Given the circumstances, the first world war was disastrous. For the first time people were faced with the reality of violence that only war can cause. It is said that in the battlefields many soldiers suffered injuries that were never witnessed before. The artillery used often caused terrible wounds to the human bodies leading to disfigurement, loss of limbs and excess bleeding. The medical field had to develop some technics in order to assure the safety and care of the wounded soldiers. “It was Capt. Oswald Robertson of the U.S. Army Medical Officer Reserve Corps who showed in 1917 that blood could be donated in advance and stored using sodium citrate as an anticoagulant. The British-born American is credited with developing the first blood bank and a mobile one at that.” This innovation lead to a broader understanding of blood transfusions and its benefits. Another advance in medicine is the portable X-Ray machine, which was invented by Marie Curie. The doctors also confronted to facial disfigurements and amputations had to develop the prostheses, which would allow to the soldiers to go back to the front or just back to civilian life. It also helped to the advancement of aesthetic surgery, which is also so widespread today. Even though it was not perfect, it was still an improvement, since the person was not to be faced with the terror of war. In the field of psychology and psychiatry we can also find many innovations, since the soldiers experienced post-traumatic stress disorder though back then it was called shell shock. The main difference between the two, is that shell shock is resolved over time, the soldiers who experienced it were able to go back to their everyday life without fear for their life.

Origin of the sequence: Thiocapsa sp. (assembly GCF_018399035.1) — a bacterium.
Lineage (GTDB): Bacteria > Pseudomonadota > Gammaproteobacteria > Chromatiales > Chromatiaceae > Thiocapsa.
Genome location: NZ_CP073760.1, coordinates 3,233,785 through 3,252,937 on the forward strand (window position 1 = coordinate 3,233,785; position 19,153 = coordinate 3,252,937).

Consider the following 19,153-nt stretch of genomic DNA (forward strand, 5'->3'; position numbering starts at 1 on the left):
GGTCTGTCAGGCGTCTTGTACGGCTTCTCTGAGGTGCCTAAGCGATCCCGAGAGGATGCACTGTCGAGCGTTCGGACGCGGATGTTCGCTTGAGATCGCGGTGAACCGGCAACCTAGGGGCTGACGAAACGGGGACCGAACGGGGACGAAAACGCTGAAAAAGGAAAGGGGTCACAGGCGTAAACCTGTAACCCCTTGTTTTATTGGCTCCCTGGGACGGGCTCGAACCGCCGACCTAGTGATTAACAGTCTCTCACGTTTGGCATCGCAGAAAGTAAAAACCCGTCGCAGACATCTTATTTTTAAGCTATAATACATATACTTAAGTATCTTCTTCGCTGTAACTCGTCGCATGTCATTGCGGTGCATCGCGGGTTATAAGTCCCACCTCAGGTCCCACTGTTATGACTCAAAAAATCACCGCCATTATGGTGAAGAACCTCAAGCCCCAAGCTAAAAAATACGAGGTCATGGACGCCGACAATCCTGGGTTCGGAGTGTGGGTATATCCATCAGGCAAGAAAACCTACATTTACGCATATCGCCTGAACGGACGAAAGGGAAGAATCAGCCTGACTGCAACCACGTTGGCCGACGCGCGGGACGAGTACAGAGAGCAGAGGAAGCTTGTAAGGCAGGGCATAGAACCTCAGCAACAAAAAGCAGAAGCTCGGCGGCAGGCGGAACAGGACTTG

All in all, war is tragedy. If we could only try to solve problems without all the killings and destruction, maybe Earth could be a finer place to live on. We can see the mistakes of the past and try not to repeat them, and better learn for our common welfare. Even nowadays, when we are confronted to the brutality and viciousness of warfare, we should be able to see potential and amelioration. Maybe there is innovation and technological advances that come hand in hand with war, and surely these advances are important today, but still, knowing that it came from the suffering of other human beings strikes me. In literature too, even though there is only one movement that saw some interest in war, and that was Futurism…http://www.gounesco.com/brutal-innovation/http://gounesco.com.s3-ap-southeast-1.amazonaws.com/wp-content/uploads/2016/04/12190844/English-army-medical-officed-making-a-mould-for-a-soldiers-facial-injury-Public-Domain_Australian-War-Memorial-1.jpeghttp://gounesco.com.s3-ap-southeast-1.amazonaws.com/wp-content/uploads/2016/04/12190844/English-army-medical-officed-making-a-mould-for-a-soldiers-facial-injury-Public-Domain_Australian-War-Memorial-1-150x150.jpegStudent ProgramWaramantiko,England,FirstWorldWar,Germany,gounesco,History,Literature,Medecine,Modernism,travel,War Heritage,world heritage travel